This article is about the finite volume method in general. For one specific to OpenFOAM, see Finite volume method (OpenFOAM). |
The finite volume method is a discretization scheme for a flow domain in which a set of equations apply. The equations are usually non-linear, and for fluid problems, they are the transport equations. The finite volume method subdivides the flow domain into a finite number of contiguous control volumes. The method uses the integral forms of the equation set as a starting point. These equations are integrated, usually using the midpoint rule, although higher order schemes are available. Gauss' theorem is often applied to the equations as well. The result is a finite number of linear equations that can be solved using matrix methods.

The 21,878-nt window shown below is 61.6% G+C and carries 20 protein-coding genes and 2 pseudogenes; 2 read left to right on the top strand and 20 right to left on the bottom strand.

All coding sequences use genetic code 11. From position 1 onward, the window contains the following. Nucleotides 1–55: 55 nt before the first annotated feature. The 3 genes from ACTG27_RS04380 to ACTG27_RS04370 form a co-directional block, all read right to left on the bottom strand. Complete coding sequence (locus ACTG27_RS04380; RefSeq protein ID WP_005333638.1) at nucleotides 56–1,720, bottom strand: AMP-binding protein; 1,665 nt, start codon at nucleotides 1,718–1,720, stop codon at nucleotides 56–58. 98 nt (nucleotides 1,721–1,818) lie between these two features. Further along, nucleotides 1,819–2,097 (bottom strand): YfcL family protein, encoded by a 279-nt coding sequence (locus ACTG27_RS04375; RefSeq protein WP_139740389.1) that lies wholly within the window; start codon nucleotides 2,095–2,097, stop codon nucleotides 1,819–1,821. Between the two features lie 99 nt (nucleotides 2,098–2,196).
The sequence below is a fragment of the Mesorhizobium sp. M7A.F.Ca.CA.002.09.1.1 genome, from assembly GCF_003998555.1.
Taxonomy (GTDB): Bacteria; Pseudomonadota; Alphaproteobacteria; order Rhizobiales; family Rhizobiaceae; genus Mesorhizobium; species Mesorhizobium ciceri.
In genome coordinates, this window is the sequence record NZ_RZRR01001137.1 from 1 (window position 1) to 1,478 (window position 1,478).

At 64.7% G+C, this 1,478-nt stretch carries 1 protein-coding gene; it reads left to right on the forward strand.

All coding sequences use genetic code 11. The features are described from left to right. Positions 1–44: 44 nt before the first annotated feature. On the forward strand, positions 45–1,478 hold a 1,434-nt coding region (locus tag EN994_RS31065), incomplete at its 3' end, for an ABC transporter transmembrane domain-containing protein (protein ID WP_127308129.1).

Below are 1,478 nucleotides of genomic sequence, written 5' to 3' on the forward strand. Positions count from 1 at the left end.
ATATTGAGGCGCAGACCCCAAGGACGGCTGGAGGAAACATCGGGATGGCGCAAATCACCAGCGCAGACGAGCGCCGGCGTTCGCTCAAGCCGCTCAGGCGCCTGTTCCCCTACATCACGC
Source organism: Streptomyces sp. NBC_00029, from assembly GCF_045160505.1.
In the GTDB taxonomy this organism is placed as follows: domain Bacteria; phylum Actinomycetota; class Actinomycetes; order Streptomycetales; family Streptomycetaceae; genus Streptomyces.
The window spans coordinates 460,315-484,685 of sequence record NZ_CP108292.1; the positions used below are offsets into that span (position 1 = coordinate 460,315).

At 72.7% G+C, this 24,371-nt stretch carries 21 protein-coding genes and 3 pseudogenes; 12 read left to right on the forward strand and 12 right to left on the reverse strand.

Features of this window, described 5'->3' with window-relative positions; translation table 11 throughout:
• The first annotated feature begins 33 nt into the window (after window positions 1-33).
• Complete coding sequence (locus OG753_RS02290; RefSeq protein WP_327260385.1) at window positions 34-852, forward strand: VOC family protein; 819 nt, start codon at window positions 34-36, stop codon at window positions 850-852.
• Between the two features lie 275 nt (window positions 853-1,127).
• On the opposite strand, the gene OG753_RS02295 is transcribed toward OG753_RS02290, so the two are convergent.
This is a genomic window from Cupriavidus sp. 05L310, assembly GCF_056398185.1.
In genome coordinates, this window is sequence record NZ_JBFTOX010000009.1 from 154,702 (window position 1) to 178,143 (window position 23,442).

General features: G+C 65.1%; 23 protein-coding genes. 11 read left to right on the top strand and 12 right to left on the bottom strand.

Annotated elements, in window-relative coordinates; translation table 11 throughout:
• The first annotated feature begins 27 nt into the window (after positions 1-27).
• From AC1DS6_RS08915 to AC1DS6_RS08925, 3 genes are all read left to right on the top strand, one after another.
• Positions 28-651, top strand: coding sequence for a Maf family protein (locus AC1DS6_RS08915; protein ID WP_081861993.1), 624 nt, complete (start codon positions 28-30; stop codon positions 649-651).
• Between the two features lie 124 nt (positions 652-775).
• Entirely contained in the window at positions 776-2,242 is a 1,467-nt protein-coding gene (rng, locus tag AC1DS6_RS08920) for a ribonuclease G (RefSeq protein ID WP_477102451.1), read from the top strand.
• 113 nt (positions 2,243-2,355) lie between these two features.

The flow quantities are defined at one or a few locations within each volume, depending on the strategy employed:
- Co-located grids have all the fluid dynamic quantities defined at a single node in the control volume; and
- Staggered grids define volume based quantities (e.g. pressure, density, temperature) at a single point in the centre, and flux based quantities (i.e. velocity) on the faces.
Values at other locations in space are obtained from interpolation. Co-located grids require more interpolation than staggered grid, as quantities are the control volume faces must first be interpolated before integration can be performed. Linear interpolation is second-order accurate, and is frequently used, although other interpolation methods are available.